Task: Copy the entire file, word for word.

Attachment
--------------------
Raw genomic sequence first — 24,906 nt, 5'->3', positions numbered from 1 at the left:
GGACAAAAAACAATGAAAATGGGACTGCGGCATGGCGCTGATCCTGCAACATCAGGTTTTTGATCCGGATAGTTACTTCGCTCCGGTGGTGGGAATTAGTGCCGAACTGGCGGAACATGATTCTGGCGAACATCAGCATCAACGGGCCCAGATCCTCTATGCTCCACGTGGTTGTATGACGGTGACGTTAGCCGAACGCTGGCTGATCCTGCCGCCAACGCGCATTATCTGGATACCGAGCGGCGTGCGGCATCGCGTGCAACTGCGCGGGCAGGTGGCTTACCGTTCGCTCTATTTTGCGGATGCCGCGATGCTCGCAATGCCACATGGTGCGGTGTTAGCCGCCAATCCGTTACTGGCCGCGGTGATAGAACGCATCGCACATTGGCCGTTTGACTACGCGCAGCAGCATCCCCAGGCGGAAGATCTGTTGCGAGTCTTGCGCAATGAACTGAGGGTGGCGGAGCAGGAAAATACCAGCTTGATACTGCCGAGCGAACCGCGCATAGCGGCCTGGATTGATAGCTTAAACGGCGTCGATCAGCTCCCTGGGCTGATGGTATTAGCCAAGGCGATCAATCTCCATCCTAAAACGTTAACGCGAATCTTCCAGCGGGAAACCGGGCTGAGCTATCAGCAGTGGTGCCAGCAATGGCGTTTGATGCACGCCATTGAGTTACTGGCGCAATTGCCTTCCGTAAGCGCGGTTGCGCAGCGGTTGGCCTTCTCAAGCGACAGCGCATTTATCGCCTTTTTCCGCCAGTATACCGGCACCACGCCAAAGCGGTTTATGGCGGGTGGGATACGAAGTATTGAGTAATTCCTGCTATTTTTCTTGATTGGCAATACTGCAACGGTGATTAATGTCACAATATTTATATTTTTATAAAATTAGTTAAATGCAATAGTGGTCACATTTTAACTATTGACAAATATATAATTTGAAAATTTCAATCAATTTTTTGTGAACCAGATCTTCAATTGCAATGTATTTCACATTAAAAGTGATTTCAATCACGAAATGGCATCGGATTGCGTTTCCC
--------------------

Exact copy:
Raw genomic sequence first — 24,906 nt, 5'->3', positions numbered from 1 at the left:
GGACAAAAAACAATGAAAATGGGACTGCGGCATGGCGCTGATCCTGCAACATCAGGTTTTTGATCCGGATAGTTACTTCGCTCCGGTGGTGGGAATTAGTGCCGAACTGGCGGAACATGATTCTGGCGAACATCAGCATCAACGGGCCCAGATCCTCTATGCTCCACGTGGTTGTATGACGGTGACGTTAGCCGAACGCTGGCTGATCCTGCCGCCAACGCGCATTATCTGGATACCGAGCGGCGTGCGGCATCGCGTGCAACTGCGCGGGCAGGTGGCTTACCGTTCGCTCTATTTTGCGGATGCCGCGATGCTCGCAATGCCACATGGTGCGGTGTTAGCCGCCAATCCGTTACTGGCCGCGGTGATAGAACGCATCGCACATTGGCCGTTTGACTACGCGCAGCAGCATCCCCAGGCGGAAGATCTGTTGCGAGTCTTGCGCAATGAACTGAGGGTGGCGGAGCAGGAAAATACCAGCTTGATACTGCCGAGCGAACCGCGCATAGCGGCCTGGATTGATAGCTTAAACGGCGTCGATCAGCTCCCTGGGCTGATGGTATTAGCCAAGGCGATCAATCTCCATCCTAAAACGTTAACGCGAATCTTCCAGCGGGAAACCGGGCTGAGCTATCAGCAGTGGTGCCAGCAATGGCGTTTGATGCACGCCATTGAGTTACTGGCGCAATTGCCTTCCGTAAGCGCGGTTGCGCAGCGGTTGGCCTTCTCAAGCGACAGCGCATTTATCGCCTTTTTCCGCCAGTATACCGGCACCACGCCAAAGCGGTTTATGGCGGGTGGGATACGAAGTATTGAGTAATTCCTGCTATTTTTCTTGATTGGCAATACTGCAACGGTGATTAATGTCACAATATTTATATTTTTATAAAATTAGTTAAATGCAATAGTGGTCACATTTTAACTATTGACAAATATATAATTTGAAAATTTCAATCAATTTTTTGTGAACCAGATCTTCAATTGCAATGTATTTCACATTAAAAGTGATTTCAATCACGAAATGGCATCGGATTGCGTTTCCC